</startup>
  <runtime>
    <enforceFIPSPolicy enabled="false" ></enforceFIPSPolicy>
	<assemblyBinding xmlns="urn:schemas-microsoft-com:asm.v1">
      <dependentAssembly>
        <assemblyIdentity name="System.ValueTuple" publicKeyToken="cc7b13ffcd2ddd51" culture="neutral" ></assemblyIdentity>
        <bindingRedirect oldVersion="0.0.0.0-4.0.2.0" newVersion="4.0.2.0" ></bindingRedirect>
      </dependentAssembly>
      <probing privatePath="Runtime"></probing>
   </assemblyBinding>
  </runtime>
<specFlow>
     For additional details on SpecFlow configuration options see http://go.specflow.org/doc-config 
   For additional details on SpecFlow configuration options see http://go.specflow.org/doc-config <unitTestProvider name="NUnit" ></unitTestProvider></specFlow></configuration>

Get started with BDD

Now that your Ranorex Solution is BDD-ready, you can begin defining features in SpecFlow and creating automated tests for them in Ranorex.

Define a feature from the business side

In SpecFlow, create a new feature file. To do so, right-click on the project, then choose Add > New Item > Category: SpecFlow > SpecFlow Feature.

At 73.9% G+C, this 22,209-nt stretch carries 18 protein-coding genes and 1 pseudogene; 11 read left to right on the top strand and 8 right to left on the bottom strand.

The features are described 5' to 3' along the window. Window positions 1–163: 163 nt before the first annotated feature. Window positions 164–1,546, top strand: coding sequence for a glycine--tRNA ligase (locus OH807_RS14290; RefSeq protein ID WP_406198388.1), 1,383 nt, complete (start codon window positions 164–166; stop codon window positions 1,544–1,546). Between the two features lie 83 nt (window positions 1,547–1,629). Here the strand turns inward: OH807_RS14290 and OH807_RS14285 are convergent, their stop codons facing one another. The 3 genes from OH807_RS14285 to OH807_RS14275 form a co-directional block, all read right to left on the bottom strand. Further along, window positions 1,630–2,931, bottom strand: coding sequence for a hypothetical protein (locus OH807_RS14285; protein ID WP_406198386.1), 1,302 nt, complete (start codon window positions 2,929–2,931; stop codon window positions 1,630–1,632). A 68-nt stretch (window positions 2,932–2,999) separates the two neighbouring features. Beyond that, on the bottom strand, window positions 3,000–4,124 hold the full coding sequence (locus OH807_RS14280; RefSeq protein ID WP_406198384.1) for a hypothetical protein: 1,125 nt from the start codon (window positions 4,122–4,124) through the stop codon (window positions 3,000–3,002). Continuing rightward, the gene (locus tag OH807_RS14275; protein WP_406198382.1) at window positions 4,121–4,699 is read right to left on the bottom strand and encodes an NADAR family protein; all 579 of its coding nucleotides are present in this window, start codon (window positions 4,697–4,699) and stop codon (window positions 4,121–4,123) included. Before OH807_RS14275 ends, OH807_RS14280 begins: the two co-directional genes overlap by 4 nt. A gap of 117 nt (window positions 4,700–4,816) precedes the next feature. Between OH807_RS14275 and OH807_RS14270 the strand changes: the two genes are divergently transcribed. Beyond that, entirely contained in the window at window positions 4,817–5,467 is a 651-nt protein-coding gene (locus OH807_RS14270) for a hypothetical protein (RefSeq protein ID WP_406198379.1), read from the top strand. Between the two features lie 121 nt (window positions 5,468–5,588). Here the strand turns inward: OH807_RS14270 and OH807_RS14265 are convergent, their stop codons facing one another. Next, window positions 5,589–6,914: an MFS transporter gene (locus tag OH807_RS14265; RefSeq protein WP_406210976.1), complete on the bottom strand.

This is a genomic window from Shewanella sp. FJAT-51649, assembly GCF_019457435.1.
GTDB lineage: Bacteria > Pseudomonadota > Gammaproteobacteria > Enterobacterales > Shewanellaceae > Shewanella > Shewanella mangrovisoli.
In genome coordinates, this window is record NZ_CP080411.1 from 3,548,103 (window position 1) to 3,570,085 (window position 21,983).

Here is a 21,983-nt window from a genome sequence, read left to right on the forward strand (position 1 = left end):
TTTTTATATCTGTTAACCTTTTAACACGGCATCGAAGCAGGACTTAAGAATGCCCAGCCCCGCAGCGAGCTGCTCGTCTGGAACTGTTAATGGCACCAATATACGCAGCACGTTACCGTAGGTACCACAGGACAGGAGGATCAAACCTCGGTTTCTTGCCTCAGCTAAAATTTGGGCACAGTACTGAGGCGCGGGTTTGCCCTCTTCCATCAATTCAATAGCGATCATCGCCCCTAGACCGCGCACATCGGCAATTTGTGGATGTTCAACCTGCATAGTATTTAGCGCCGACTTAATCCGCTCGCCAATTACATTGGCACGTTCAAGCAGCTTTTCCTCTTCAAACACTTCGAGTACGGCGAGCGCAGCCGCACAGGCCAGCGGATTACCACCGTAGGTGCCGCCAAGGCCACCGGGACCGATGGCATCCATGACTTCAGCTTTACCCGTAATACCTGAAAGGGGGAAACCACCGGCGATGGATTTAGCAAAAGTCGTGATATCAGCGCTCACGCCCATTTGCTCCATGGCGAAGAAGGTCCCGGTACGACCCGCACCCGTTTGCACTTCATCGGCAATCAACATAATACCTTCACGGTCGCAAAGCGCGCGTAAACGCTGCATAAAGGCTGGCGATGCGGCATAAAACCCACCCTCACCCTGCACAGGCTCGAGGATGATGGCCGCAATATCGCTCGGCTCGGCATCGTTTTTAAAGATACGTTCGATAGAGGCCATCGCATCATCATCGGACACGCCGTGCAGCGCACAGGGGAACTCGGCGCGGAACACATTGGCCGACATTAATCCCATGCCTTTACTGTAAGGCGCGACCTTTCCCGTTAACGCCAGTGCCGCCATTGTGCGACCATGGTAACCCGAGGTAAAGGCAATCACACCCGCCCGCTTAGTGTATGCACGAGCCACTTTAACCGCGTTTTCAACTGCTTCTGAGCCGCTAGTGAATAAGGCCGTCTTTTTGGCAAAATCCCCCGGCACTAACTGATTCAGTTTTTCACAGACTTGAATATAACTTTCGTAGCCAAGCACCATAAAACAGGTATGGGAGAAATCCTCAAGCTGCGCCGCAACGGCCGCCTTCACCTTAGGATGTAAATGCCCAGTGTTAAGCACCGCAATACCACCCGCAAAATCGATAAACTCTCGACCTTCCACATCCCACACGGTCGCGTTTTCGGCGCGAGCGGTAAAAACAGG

Create step and event definitions for the technology side

Create a new step definition file. To do so, right click on the project and choose Add > New Item > Category: SpecFlow > SpecFlow Step Definition.

Now, create methods for all “Given,” “When,” and “Then” actions described in the scenario description. Add “Given”, “When” and “Then” attributes with values matching the scenario steps defined in the feature file. To do so, follow the samples provided by the template from which the new step definition file has been generated.

Feature: Calculator
 In order to avoid silly mistakes
 As a math idiot
 I want to be told the square root of a number

Scenario: Square root of a Number
 Given I click 9 on calculator
 When I press sqrt
 Then the result should be 3 on the screen

Save the file. Ranorex Studio will create a <name>.feature.cs file containing the automatically-generated code that will execute the test scenarios using the configured test provider.